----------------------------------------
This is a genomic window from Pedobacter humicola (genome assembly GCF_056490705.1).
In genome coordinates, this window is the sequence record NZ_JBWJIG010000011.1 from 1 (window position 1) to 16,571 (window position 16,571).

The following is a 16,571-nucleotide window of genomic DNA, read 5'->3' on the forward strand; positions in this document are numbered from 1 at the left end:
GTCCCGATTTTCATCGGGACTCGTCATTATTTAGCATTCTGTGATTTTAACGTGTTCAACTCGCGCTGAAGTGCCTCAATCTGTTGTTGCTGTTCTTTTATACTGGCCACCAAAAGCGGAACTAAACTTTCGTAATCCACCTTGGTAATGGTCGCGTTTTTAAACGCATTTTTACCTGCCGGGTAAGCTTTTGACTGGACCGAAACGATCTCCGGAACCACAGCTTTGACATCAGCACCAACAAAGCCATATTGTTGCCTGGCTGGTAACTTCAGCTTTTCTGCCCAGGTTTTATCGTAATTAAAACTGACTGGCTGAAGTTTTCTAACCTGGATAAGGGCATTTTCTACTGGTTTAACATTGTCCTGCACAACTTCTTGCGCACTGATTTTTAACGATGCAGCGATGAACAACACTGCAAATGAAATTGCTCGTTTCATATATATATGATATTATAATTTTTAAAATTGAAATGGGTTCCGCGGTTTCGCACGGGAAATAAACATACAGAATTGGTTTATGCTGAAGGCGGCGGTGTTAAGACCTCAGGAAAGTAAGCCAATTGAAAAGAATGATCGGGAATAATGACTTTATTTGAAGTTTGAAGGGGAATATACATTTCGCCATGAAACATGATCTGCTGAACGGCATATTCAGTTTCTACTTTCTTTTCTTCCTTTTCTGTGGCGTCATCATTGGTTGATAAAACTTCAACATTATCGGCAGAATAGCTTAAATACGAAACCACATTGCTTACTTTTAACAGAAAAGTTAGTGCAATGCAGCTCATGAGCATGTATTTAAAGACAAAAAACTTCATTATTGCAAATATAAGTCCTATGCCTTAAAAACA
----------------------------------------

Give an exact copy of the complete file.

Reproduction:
This is a genomic window from Pedobacter humicola (genome assembly GCF_056490705.1).
In genome coordinates, this window is the sequence record NZ_JBWJIG010000011.1 from 1 (window position 1) to 16,571 (window position 16,571).

The following is a 16,571-nucleotide window of genomic DNA, read 5'->3' on the forward strand; positions in this document are numbered from 1 at the left end:
GTCCCGATTTTCATCGGGACTCGTCATTATTTAGCATTCTGTGATTTTAACGTGTTCAACTCGCGCTGAAGTGCCTCAATCTGTTGTTGCTGTTCTTTTATACTGGCCACCAAAAGCGGAACTAAACTTTCGTAATCCACCTTGGTAATGGTCGCGTTTTTAAACGCATTTTTACCTGCCGGGTAAGCTTTTGACTGGACCGAAACGATCTCCGGAACCACAGCTTTGACATCAGCACCAACAAAGCCATATTGTTGCCTGGCTGGTAACTTCAGCTTTTCTGCCCAGGTTTTATCGTAATTAAAACTGACTGGCTGAAGTTTTCTAACCTGGATAAGGGCATTTTCTACTGGTTTAACATTGTCCTGCACAACTTCTTGCGCACTGATTTTTAACGATGCAGCGATGAACAACACTGCAAATGAAATTGCTCGTTTCATATATATATGATATTATAATTTTTAAAATTGAAATGGGTTCCGCGGTTTCGCACGGGAAATAAACATACAGAATTGGTTTATGCTGAAGGCGGCGGTGTTAAGACCTCAGGAAAGTAAGCCAATTGAAAAGAATGATCGGGAATAATGACTTTATTTGAAGTTTGAAGGGGAATATACATTTCGCCATGAAACATGATCTGCTGAACGGCATATTCAGTTTCTACTTTCTTTTCTTCCTTTTCTGTGGCGTCATCATTGGTTGATAAAACTTCAACATTATCGGCAGAATAGCTTAAATACGAAACCACATTGCTTACTTTTAACAGAAAAGTTAGTGCAATGCAGCTCATGAGCATGTATTTAAAGACAAAAAACTTCATTATTGCAAATATAAGTCCTATGCCTTAAAAACA